Tuesday, December 09, 2008


A few changes on the sidebar required some tweaks, let me know if they're not working.

Merry Christmas, Illinois.

It's been suggested that the Coleman/Franken election recount is close enough that they should have a coin toss:
Luckily, Minnesota’s electoral law has a provision for ties. After all the counting and recounting, if the vote is statistically tied, the state should invoke the section of the law that requires the victor to be chosen by lot. It’s hard to swallow, but the right way to end the senatorial race between Mr. Coleman and Mr. Franken will be to flip a coin.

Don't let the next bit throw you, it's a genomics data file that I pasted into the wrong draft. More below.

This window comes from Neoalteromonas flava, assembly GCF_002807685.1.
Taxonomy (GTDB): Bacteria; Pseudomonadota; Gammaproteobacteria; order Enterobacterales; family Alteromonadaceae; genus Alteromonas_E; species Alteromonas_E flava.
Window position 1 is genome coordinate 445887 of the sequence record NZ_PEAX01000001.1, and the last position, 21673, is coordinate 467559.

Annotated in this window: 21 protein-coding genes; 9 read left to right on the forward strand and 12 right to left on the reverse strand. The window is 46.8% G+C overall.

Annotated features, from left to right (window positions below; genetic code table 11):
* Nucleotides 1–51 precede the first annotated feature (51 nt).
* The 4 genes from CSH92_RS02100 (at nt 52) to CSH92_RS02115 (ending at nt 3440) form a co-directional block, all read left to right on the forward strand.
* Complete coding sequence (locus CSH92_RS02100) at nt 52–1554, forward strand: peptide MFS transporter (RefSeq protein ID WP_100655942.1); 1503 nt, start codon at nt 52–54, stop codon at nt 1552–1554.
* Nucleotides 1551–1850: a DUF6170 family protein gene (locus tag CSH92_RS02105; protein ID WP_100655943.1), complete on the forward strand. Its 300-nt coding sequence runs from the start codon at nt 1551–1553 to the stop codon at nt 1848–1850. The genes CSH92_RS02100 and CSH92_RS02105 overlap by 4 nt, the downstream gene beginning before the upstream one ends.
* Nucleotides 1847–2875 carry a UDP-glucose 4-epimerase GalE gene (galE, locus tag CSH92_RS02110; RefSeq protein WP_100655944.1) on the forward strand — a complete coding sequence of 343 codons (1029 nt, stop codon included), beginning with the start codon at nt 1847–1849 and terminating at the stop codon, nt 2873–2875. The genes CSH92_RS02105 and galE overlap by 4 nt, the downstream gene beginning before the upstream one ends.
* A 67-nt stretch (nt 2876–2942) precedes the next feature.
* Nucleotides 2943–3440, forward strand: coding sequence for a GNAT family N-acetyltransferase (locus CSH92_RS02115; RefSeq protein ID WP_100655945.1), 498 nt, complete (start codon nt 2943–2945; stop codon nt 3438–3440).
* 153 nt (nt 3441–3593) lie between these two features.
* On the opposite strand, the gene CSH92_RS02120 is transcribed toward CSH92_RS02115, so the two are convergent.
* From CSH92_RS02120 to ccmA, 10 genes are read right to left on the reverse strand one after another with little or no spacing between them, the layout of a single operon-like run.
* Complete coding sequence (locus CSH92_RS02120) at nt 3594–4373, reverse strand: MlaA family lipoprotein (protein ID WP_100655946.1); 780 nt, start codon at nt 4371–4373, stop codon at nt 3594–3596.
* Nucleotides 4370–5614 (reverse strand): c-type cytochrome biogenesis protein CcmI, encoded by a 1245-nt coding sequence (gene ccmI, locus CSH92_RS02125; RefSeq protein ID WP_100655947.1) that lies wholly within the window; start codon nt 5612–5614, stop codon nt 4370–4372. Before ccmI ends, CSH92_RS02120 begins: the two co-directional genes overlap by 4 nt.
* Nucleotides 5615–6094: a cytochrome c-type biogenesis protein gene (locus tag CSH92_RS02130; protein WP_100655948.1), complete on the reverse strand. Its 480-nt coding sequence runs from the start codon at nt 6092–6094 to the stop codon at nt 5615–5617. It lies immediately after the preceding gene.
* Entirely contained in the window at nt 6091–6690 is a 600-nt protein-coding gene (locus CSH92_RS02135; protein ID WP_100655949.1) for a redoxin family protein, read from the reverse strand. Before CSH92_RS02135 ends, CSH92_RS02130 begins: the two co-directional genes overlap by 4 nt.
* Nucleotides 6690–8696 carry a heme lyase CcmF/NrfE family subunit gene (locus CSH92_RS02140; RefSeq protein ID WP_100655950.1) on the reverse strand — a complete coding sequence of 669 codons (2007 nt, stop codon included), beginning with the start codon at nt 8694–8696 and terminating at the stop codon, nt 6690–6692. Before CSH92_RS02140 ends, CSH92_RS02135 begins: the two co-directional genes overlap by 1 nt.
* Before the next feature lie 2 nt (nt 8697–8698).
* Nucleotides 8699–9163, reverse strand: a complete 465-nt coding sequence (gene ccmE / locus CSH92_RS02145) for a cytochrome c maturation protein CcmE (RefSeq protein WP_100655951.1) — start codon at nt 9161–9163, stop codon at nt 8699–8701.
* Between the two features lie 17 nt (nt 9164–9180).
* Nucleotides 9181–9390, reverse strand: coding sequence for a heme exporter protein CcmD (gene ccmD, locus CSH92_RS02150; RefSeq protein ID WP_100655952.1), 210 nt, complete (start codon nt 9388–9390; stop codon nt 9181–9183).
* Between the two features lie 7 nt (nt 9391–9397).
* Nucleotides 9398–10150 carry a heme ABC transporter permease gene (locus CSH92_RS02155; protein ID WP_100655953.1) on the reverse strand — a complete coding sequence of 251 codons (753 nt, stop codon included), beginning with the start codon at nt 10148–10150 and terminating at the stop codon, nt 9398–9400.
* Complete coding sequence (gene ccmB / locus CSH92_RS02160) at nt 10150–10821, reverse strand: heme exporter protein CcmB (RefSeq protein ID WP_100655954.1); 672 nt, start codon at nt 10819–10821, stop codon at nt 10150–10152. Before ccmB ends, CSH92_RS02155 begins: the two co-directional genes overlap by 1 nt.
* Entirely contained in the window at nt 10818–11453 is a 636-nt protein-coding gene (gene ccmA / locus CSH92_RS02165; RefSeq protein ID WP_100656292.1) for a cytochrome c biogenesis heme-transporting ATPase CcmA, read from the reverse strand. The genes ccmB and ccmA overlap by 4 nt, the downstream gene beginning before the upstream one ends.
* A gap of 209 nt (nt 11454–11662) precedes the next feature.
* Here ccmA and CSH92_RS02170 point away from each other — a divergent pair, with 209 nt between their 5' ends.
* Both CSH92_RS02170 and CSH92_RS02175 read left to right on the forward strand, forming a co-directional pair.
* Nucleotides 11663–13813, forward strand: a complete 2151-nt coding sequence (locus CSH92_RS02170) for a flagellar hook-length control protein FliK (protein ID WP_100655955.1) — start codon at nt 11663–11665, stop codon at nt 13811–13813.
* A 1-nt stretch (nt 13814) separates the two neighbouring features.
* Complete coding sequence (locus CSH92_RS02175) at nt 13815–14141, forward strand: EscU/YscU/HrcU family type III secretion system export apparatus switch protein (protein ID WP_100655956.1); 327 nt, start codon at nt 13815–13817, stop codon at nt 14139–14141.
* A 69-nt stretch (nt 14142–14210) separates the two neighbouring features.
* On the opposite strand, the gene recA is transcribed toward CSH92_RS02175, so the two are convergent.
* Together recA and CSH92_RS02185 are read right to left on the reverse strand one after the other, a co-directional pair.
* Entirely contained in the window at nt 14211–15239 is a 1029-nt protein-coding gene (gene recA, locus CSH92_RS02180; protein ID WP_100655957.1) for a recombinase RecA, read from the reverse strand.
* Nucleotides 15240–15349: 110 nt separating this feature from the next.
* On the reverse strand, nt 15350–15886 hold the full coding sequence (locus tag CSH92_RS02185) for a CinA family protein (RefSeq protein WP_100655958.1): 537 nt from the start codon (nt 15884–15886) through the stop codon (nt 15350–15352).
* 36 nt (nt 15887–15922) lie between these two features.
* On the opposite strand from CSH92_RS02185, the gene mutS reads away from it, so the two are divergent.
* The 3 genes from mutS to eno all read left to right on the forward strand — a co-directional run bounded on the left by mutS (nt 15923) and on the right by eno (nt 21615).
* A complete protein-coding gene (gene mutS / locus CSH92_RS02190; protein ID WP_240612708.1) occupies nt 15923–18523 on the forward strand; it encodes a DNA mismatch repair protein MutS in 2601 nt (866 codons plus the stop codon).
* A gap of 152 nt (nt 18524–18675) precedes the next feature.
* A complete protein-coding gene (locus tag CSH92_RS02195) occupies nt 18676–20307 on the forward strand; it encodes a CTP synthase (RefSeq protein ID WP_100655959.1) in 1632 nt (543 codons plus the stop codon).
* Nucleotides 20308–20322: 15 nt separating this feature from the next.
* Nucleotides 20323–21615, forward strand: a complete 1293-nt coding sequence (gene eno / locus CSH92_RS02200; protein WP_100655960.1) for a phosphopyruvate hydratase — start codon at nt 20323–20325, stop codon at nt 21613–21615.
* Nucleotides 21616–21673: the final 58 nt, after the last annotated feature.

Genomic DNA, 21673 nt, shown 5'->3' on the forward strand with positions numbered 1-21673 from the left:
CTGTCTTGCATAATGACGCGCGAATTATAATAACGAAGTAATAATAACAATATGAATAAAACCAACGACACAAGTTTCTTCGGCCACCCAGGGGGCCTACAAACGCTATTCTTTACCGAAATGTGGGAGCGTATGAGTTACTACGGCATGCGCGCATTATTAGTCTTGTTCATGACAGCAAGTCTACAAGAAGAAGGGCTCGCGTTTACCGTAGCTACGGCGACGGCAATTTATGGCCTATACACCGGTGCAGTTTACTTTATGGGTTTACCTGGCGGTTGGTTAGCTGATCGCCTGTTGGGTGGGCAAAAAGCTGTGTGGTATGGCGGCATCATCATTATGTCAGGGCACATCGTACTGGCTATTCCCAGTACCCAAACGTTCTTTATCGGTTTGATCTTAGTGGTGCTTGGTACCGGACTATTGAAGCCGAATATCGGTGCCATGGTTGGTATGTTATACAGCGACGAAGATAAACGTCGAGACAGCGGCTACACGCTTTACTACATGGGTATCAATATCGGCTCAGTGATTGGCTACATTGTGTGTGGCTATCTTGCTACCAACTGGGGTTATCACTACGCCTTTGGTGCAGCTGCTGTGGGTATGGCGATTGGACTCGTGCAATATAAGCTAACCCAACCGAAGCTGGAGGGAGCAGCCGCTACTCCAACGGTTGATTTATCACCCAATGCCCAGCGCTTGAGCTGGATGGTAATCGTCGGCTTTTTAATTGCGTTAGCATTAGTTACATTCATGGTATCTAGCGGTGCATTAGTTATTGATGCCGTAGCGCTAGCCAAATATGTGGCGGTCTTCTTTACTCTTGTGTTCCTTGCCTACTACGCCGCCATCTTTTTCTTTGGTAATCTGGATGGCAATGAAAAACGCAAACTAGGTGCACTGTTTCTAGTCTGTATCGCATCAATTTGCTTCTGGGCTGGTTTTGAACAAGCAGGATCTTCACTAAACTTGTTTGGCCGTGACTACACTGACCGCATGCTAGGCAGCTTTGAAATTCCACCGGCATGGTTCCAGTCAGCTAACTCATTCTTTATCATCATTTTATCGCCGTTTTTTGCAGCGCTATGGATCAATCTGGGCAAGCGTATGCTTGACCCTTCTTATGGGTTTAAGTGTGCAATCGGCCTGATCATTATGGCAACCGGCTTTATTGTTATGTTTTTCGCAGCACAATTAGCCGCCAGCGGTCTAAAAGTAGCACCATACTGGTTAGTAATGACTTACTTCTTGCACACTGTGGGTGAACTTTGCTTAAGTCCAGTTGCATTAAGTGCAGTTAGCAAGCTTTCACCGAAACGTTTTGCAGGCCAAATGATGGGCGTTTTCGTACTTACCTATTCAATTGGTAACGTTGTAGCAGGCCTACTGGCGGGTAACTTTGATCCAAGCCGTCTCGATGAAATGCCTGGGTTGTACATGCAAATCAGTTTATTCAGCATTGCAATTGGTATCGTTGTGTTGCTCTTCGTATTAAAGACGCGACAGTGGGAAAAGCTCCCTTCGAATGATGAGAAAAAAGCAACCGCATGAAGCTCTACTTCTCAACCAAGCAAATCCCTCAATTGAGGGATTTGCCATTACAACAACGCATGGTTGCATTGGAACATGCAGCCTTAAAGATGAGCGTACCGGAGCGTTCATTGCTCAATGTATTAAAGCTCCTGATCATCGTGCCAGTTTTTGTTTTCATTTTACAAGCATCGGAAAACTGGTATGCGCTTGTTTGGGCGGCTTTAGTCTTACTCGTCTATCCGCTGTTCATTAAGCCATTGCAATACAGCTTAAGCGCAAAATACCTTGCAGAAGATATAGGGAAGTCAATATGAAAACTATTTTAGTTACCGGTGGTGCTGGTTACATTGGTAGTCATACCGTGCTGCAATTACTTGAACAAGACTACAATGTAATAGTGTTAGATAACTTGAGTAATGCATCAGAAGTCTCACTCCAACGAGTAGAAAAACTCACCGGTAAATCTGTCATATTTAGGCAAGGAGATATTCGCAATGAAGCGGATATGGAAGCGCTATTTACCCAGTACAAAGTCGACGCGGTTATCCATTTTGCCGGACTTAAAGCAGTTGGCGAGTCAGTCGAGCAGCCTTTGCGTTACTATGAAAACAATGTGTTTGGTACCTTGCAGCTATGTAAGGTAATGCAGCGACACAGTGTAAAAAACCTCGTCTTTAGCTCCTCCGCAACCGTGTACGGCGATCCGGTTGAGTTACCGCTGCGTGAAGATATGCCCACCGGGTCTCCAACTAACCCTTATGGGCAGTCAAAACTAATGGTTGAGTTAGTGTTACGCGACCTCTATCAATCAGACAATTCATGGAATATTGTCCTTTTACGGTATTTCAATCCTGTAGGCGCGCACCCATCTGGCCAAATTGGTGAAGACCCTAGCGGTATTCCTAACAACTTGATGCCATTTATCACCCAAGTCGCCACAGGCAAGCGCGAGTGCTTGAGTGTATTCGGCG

I'm thinking not so much. The text of the Minnesota law states as follows:
204C.34 TIE VOTES.
In case of a tie vote for nomination or election to an office, the canvassing board with the responsibility for declaring the results for that office shall determine the tie by lot.
History: 1981 c 29 art 5 s 34

As I read it, it says a "tie vote" not a "statistical tie." Last I looked, Coleman had it by 192 votes. That's not a tie. Yes, there are a lot of arguments about certain ballots (I'm not surprised Mr. Lizard People has come forward for his 15 minutes of fame), but let's face it, people: there are going to be errors whenever you count this many items. Just ask anyone who's had to work retail inventory. If it were an actual tie, I'd be all for the coin toss - though a trial by combat sounds far more interesting.

I should get back to work now.

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